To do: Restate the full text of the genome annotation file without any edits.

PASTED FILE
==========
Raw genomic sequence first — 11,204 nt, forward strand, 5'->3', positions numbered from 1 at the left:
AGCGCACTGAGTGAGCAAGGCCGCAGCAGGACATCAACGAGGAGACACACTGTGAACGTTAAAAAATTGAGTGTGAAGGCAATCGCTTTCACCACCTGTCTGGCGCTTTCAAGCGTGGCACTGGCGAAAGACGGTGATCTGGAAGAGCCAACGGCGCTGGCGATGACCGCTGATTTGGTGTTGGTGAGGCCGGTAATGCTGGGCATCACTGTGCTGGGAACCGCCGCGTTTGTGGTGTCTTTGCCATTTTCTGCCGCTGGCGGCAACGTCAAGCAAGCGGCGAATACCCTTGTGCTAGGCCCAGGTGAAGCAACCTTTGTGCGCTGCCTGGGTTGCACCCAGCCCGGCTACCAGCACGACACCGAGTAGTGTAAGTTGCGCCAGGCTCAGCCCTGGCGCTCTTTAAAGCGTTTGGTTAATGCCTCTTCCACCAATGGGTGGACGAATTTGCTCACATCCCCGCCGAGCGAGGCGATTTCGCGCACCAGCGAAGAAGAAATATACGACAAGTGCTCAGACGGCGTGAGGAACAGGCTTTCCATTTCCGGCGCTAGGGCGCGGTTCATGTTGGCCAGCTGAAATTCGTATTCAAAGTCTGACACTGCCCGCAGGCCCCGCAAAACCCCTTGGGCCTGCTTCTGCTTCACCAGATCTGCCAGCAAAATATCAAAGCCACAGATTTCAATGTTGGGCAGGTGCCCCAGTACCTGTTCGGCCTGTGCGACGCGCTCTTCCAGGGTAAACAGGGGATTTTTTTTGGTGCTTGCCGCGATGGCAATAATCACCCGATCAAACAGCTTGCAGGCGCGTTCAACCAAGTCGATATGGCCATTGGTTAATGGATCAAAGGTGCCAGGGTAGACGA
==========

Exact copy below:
Raw genomic sequence first — 11,204 nt, forward strand, 5'->3', positions numbered from 1 at the left:
AGCGCACTGAGTGAGCAAGGCCGCAGCAGGACATCAACGAGGAGACACACTGTGAACGTTAAAAAATTGAGTGTGAAGGCAATCGCTTTCACCACCTGTCTGGCGCTTTCAAGCGTGGCACTGGCGAAAGACGGTGATCTGGAAGAGCCAACGGCGCTGGCGATGACCGCTGATTTGGTGTTGGTGAGGCCGGTAATGCTGGGCATCACTGTGCTGGGAACCGCCGCGTTTGTGGTGTCTTTGCCATTTTCTGCCGCTGGCGGCAACGTCAAGCAAGCGGCGAATACCCTTGTGCTAGGCCCAGGTGAAGCAACCTTTGTGCGCTGCCTGGGTTGCACCCAGCCCGGCTACCAGCACGACACCGAGTAGTGTAAGTTGCGCCAGGCTCAGCCCTGGCGCTCTTTAAAGCGTTTGGTTAATGCCTCTTCCACCAATGGGTGGACGAATTTGCTCACATCCCCGCCGAGCGAGGCGATTTCGCGCACCAGCGAAGAAGAAATATACGACAAGTGCTCAGACGGCGTGAGGAACAGGCTTTCCATTTCCGGCGCTAGGGCGCGGTTCATGTTGGCCAGCTGAAATTCGTATTCAAAGTCTGACACTGCCCGCAGGCCCCGCAAAACCCCTTGGGCCTGCTTCTGCTTCACCAGATCTGCCAGCAAAATATCAAAGCCACAGATTTCAATGTTGGGCAGGTGCCCCAGTACCTGTTCGGCCTGTGCGACGCGCTCTTCCAGGGTAAACAGGGGATTTTTTTTGGTGCTTGCCGCGATGGCAATAATCACCCGATCAAACAGCTTGCAGGCGCGTTCAACCAAGTCGATATGGCCATTGGTTAATGGATCAAAGGTGCCAGGGTAGACGA